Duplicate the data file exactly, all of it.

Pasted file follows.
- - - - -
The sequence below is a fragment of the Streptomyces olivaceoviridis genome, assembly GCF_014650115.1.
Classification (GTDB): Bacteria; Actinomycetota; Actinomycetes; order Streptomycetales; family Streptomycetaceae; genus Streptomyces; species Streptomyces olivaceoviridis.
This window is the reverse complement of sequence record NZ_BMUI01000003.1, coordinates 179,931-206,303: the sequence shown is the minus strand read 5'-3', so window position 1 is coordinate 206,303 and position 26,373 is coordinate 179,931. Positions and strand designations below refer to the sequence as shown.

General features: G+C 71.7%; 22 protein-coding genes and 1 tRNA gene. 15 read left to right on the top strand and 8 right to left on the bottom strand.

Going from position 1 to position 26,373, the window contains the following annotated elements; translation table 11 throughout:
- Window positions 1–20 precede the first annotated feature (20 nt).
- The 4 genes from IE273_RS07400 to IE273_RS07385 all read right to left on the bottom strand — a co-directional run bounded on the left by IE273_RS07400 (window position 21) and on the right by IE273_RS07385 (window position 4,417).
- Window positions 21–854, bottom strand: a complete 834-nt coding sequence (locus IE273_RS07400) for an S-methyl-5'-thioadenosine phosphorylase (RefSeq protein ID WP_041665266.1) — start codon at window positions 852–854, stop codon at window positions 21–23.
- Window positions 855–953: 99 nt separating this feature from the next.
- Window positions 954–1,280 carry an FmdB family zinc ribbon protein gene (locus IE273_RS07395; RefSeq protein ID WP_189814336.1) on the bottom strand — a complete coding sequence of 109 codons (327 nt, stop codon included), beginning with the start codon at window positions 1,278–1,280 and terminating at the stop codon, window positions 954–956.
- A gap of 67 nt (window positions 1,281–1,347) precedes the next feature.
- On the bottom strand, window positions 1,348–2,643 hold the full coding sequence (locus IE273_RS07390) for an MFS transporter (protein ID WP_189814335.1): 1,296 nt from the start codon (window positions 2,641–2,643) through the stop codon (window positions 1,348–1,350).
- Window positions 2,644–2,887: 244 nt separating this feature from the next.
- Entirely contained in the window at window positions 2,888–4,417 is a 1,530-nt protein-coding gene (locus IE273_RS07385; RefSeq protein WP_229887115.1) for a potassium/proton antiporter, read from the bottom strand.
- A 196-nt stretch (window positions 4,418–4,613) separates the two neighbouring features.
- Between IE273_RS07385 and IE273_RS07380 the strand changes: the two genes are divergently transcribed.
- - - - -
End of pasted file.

The sequence below is a fragment of the Streptomyces olivaceoviridis genome, assembly GCF_014650115.1.
Classification (GTDB): Bacteria; Actinomycetota; Actinomycetes; order Streptomycetales; family Streptomycetaceae; genus Streptomyces; species Streptomyces olivaceoviridis.
This window is the reverse complement of sequence record NZ_BMUI01000003.1, coordinates 179,931-206,303: the sequence shown is the minus strand read 5'-3', so window position 1 is coordinate 206,303 and position 26,373 is coordinate 179,931. Positions and strand designations below refer to the sequence as shown.

General features: G+C 71.7%; 22 protein-coding genes and 1 tRNA gene. 15 read left to right on the top strand and 8 right to left on the bottom strand.

Going from position 1 to position 26,373, the window contains the following annotated elements; translation table 11 throughout:
- Window positions 1–20 precede the first annotated feature (20 nt).
- The 4 genes from IE273_RS07400 to IE273_RS07385 all read right to left on the bottom strand — a co-directional run bounded on the left by IE273_RS07400 (window position 21) and on the right by IE273_RS07385 (window position 4,417).
- Window positions 21–854, bottom strand: a complete 834-nt coding sequence (locus IE273_RS07400) for an S-methyl-5'-thioadenosine phosphorylase (RefSeq protein ID WP_041665266.1) — start codon at window positions 852–854, stop codon at window positions 21–23.
- Window positions 855–953: 99 nt separating this feature from the next.
- Window positions 954–1,280 carry an FmdB family zinc ribbon protein gene (locus IE273_RS07395; RefSeq protein ID WP_189814336.1) on the bottom strand — a complete coding sequence of 109 codons (327 nt, stop codon included), beginning with the start codon at window positions 1,278–1,280 and terminating at the stop codon, window positions 954–956.
- A gap of 67 nt (window positions 1,281–1,347) precedes the next feature.
- On the bottom strand, window positions 1,348–2,643 hold the full coding sequence (locus IE273_RS07390) for an MFS transporter (protein ID WP_189814335.1): 1,296 nt from the start codon (window positions 2,641–2,643) through the stop codon (window positions 1,348–1,350).
- Window positions 2,644–2,887: 244 nt separating this feature from the next.
- Entirely contained in the window at window positions 2,888–4,417 is a 1,530-nt protein-coding gene (locus IE273_RS07385; RefSeq protein WP_229887115.1) for a potassium/proton antiporter, read from the bottom strand.
- A 196-nt stretch (window positions 4,418–4,613) separates the two neighbouring features.
- Between IE273_RS07385 and IE273_RS07380 the strand changes: the two genes are divergently transcribed.